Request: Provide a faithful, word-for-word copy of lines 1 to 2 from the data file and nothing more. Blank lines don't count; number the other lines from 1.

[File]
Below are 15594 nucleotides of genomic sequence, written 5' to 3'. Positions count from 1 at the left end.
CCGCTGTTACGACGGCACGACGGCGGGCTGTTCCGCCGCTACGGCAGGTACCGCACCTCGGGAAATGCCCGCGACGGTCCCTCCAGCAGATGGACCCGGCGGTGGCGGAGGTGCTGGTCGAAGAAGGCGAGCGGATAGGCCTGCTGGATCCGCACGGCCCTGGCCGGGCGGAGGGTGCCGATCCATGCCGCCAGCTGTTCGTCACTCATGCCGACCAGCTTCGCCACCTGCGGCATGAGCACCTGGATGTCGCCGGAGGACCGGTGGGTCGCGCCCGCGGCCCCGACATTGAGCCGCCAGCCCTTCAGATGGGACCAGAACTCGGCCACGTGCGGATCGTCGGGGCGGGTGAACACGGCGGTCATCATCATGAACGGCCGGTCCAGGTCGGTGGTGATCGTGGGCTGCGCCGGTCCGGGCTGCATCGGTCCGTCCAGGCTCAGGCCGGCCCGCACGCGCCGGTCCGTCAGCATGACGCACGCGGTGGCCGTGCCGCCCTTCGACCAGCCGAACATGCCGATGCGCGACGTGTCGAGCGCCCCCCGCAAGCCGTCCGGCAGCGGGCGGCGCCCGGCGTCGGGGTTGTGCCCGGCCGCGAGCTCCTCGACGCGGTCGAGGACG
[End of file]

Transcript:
Below are 15594 nucleotides of genomic sequence, written 5' to 3'. Positions count from 1 at the left end.
CCGCTGTTACGACGGCACGACGGCGGGCTGTTCCGCCGCTACGGCAGGTACCGCACCTCGGGAAATGCCCGCGACGGTCCCTCCAGCAGATGGACCCGGCGGTGGCGGAGGTGCTGGTCGAAGAAGGCGAGCGGATAGGCCTGCTGGATCCGCACGGCCCTGGCCGGGCGGAGGGTGCCGATCCATGCCGCCAGCTGTTCGTCACTCATGCCGACCAGCTTCGCCACCTGCGGCATGAGCACCTGGATGTCGCCGGAGGACCGGTGGGTCGCGCCCGCGGCCCCGACATTGAGCCGCCAGCCCTTCAGATGGGACCAGAACTCGGCCACGTGCGGATCGTCGGGGCGGGTGAACACGGCGGTCATCATCATGAACGGCCGGTCCAGGTCGGTGGTGATCGTGGGCTGCGCCGGTCCGGGCTGCATCGGTCCGTCCAGGCTCAGGCCGGCCCGCACGCGCCGGTCCGTCAGCATGACGCACGCGGTGGCCGTGCCGCCCTTCGACCAGCCGAACATGCCGATGCGCGACGTGTCGAGCGCCCCCCGCAAGCCGTCCGGCAGCGGGCGGCGCCCGGCGTCGGGGTTGTGCCCGGCCGCGAGCTCCTCGACGCGGTCGAGGACG